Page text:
Arts & Culture

News and information about arts and culture from Charlotte and the Carolinas. 

Interconnected includes three large digital screens with constantly changing images derived from airport data.
David Boraks / WFAE

Passengers this week began flying in and out of Charlotte Douglas International Airport's $200 million expansion of Concourse A. As they stroll to nine new gates, travelers pass what's billed as the nation's largest data-driven digital public art installation.

Northwest School of the Arts grad Renee Rapp wins Jimmy Award this week.
The Broadway League Foundation

A recent Charlotte Northwest School of the Arts graduate won a Jimmy award, the top national award for high school musicals. Renee Rapp won Best Performance by an Actress for her role as Sandra in the school’s production of “Big Fish.”

Jaki Shelton Green
Courtesy of Office of Governor Roy Cooper

Writer and poet Jaki Shelton Green has been named North Carolina's ninth poet laureate. She's the first black woman to receive the honor. Green replaces Shelby Stephenson, who has been poet laureate since 2015.

Dr. Willie Griffin has been named the new staff historian at the Levine Museum of the New South.
Levine Museum of the New South

The Levine Museum of the New South has named Dr. Willie Griffin its new staff historian amid an expansion of programs.

Griffin, who will join the museum in June, is a civil rights scholar and Charlotte native. He most recently served as the assistant professor of African-American History at The Citadel in South Carolina and holds a doctorate in U.S. history from the University of North Carolina at Chapel Hill. 

Remembering NPR's Carl Kasell

Apr 17, 2018
Carl Kasell on Charlotte Talks in January 2005.
WFAE

Carl Kasell, long-time NPR newscaster and Wait, Wait... Don't Tell Me! official scorekeeper, has died at the age of 84, NPR reports

Jeff Cravotta

The Charlotte Ballet and Charlotte Symphony join forces this weekend with strong support from kids. The ballet and symphony mined the young talent from community centers, and have given the classical composition The Rite of Spring a modern twist. They call it: “The Rite of Spring: Reinvented.” And in the process, hope to engage a younger generation to produce and love the arts.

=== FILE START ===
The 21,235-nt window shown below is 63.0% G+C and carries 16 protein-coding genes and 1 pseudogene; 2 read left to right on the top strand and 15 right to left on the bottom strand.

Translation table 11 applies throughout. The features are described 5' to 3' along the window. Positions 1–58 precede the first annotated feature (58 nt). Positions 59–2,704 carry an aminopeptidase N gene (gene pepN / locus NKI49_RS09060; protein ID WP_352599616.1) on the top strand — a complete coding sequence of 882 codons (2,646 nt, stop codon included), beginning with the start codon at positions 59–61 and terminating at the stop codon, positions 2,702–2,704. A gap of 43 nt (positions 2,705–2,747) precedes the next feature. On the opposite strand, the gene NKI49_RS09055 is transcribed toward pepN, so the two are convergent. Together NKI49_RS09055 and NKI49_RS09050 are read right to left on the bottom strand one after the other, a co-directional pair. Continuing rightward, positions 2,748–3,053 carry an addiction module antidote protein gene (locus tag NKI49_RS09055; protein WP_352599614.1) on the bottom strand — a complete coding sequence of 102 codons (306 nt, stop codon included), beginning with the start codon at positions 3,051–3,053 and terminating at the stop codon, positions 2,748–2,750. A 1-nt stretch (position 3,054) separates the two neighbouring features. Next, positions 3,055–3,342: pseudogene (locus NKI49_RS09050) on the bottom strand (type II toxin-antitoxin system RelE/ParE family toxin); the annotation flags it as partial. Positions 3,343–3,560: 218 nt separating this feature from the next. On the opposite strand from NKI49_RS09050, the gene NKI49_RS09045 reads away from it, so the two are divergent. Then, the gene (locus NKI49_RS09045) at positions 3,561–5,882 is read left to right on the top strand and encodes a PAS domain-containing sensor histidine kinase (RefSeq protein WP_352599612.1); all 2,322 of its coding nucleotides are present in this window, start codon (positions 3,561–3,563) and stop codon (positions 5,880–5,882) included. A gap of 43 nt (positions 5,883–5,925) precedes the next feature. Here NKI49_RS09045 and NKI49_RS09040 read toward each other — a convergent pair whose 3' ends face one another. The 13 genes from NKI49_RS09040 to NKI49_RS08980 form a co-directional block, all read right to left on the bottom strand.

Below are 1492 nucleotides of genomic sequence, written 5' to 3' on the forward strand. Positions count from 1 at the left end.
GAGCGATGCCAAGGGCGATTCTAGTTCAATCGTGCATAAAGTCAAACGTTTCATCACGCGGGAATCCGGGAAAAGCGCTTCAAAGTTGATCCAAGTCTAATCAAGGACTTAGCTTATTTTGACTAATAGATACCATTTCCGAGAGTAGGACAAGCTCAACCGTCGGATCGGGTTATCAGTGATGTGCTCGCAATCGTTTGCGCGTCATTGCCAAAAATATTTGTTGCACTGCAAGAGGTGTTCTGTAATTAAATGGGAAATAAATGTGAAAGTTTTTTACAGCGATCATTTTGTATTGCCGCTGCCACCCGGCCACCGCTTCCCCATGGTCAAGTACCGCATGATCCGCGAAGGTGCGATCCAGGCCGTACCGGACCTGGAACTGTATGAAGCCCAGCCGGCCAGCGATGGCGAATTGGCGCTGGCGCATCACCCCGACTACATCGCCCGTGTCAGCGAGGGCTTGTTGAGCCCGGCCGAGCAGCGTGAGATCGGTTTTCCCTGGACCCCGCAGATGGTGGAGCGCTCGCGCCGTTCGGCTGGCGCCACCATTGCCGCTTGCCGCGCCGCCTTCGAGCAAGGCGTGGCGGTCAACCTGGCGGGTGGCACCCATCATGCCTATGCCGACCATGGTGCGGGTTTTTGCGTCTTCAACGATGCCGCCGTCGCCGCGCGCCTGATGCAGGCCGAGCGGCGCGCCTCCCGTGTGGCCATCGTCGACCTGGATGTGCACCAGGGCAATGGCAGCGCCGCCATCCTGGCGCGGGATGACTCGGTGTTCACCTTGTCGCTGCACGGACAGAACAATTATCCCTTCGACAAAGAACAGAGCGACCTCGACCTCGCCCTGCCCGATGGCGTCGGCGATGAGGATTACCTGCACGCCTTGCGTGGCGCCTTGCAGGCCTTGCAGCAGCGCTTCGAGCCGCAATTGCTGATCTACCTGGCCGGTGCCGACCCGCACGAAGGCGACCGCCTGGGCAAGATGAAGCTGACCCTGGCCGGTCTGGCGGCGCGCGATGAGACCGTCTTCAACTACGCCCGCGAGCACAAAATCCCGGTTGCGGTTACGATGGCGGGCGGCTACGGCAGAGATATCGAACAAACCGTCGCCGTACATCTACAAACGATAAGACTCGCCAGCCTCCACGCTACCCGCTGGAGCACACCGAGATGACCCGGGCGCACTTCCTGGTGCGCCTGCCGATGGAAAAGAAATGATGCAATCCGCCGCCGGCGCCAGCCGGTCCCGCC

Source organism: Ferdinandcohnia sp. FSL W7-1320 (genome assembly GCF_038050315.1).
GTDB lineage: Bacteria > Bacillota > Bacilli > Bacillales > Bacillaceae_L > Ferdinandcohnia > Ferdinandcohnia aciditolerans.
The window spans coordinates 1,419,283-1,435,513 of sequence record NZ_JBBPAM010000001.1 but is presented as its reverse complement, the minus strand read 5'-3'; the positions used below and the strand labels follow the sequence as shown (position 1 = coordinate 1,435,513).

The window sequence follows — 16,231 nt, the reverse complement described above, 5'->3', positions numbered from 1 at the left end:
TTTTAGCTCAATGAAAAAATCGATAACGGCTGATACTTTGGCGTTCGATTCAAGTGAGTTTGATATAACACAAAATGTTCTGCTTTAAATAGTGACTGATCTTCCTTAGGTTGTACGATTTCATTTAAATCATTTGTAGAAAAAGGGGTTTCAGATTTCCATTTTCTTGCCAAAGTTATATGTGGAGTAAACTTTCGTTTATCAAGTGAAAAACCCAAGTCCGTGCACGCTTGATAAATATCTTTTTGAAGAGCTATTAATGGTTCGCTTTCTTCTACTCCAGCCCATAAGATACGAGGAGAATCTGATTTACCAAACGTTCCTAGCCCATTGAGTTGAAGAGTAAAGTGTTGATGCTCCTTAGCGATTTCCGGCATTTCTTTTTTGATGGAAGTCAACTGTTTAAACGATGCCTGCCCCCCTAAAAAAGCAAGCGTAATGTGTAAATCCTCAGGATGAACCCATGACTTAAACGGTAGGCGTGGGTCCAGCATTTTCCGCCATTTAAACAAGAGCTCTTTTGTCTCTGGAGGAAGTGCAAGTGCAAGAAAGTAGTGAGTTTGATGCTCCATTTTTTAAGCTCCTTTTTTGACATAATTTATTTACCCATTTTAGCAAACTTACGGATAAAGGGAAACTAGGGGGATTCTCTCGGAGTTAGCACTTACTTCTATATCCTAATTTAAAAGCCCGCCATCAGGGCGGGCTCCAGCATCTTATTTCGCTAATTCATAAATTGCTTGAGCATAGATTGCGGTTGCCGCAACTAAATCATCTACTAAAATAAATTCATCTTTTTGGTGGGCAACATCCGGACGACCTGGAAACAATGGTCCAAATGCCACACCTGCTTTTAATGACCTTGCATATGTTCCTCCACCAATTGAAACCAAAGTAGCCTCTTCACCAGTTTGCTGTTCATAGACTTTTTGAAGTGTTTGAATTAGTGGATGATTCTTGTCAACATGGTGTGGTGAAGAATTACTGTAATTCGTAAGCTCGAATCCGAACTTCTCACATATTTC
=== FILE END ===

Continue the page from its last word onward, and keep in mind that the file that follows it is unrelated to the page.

Joseph DeJarnette

For many years, Paul Brown was a familiar newscast voice during Morning Edition. He spent 30 years in radio journalism before retiring to his home in Winston-Salem in 2013. Thursday Brown is coming to Davidson College, not to talk journalism, but do something else he’s equally passionate about - playing and singing old-time mountain music. 

Actor's Theatre of Charlotte

Actor’s Theatre of Charlotte is calling a new space home. The theater company announced Wednesday that they’ve signed a five year contract with Queens University. As the resident theater company of Queens, ATC will produce and perform from Hadley Theatre on campus.

Joshua Burford / Facebook

Maybe you remember Charlotte’s LGBT history exhibit from a few years ago. The project from UNC Charlotte was the brainchild of Joshua Burford, an LGBT historian and professor at the university. The exhibit detailed the lives and activism of LGBT people in Charlotte dating back to the 1940s.

At the end of this month, Burford will be leaving Charlotte to return to Tuscaloosa, Ala., where he grew up. This week, he’s the guest on WFAE’s SouthBound podcast with host Tommy Tomlinson. In this excerpt, Burford tells one of his favorite stories unearthed from Charlotte’s past.

Sarah Delia

The Levine Museum of the New South is saying goodbye to its staff historian. Brenda Tindal has accepted a position as the director of education at the Detroit Historical Society. Her last day at the Levine Museum is December 8.

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